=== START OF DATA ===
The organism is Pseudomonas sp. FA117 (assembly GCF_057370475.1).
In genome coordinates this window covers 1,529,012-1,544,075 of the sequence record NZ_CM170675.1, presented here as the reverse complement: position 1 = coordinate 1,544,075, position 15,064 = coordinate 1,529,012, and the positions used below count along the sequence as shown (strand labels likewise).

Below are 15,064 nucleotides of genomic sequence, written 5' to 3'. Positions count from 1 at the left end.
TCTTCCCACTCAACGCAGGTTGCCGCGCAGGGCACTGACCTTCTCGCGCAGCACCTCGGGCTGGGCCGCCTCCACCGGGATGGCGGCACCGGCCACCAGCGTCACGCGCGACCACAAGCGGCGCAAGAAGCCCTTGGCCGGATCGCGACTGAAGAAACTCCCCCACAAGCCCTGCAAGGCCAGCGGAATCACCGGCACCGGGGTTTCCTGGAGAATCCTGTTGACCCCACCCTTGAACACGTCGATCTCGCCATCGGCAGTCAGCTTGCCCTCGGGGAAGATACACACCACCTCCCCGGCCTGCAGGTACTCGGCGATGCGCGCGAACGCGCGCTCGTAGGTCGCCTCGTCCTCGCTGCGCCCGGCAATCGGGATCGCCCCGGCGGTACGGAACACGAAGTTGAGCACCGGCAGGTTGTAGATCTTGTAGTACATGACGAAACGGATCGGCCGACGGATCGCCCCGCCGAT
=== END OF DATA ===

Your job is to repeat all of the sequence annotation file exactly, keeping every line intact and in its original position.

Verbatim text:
The organism is Pseudomonas sp. FA117 (assembly GCF_057370475.1).
In genome coordinates this window covers 1,529,012-1,544,075 of the sequence record NZ_CM170675.1, presented here as the reverse complement: position 1 = coordinate 1,544,075, position 15,064 = coordinate 1,529,012, and the positions used below count along the sequence as shown (strand labels likewise).

Below are 15,064 nucleotides of genomic sequence, written 5' to 3'. Positions count from 1 at the left end.
TCTTCCCACTCAACGCAGGTTGCCGCGCAGGGCACTGACCTTCTCGCGCAGCACCTCGGGCTGGGCCGCCTCCACCGGGATGGCGGCACCGGCCACCAGCGTCACGCGCGACCACAAGCGGCGCAAGAAGCCCTTGGCCGGATCGCGACTGAAGAAACTCCCCCACAAGCCCTGCAAGGCCAGCGGAATCACCGGCACCGGGGTTTCCTGGAGAATCCTGTTGACCCCACCCTTGAACACGTCGATCTCGCCATCGGCAGTCAGCTTGCCCTCGGGGAAGATACACACCACCTCCCCGGCCTGCAGGTACTCGGCGATGCGCGCGAACGCGCGCTCGTAGGTCGCCTCGTCCTCGCTGCGCCCGGCAATCGGGATCGCCCCGGCGGTACGGAACACGAAGTTGAGCACCGGCAGGTTGTAGATCTTGTAGTACATGACGAAACGGATCGGCCGACGGATCGCCCCGCCGAT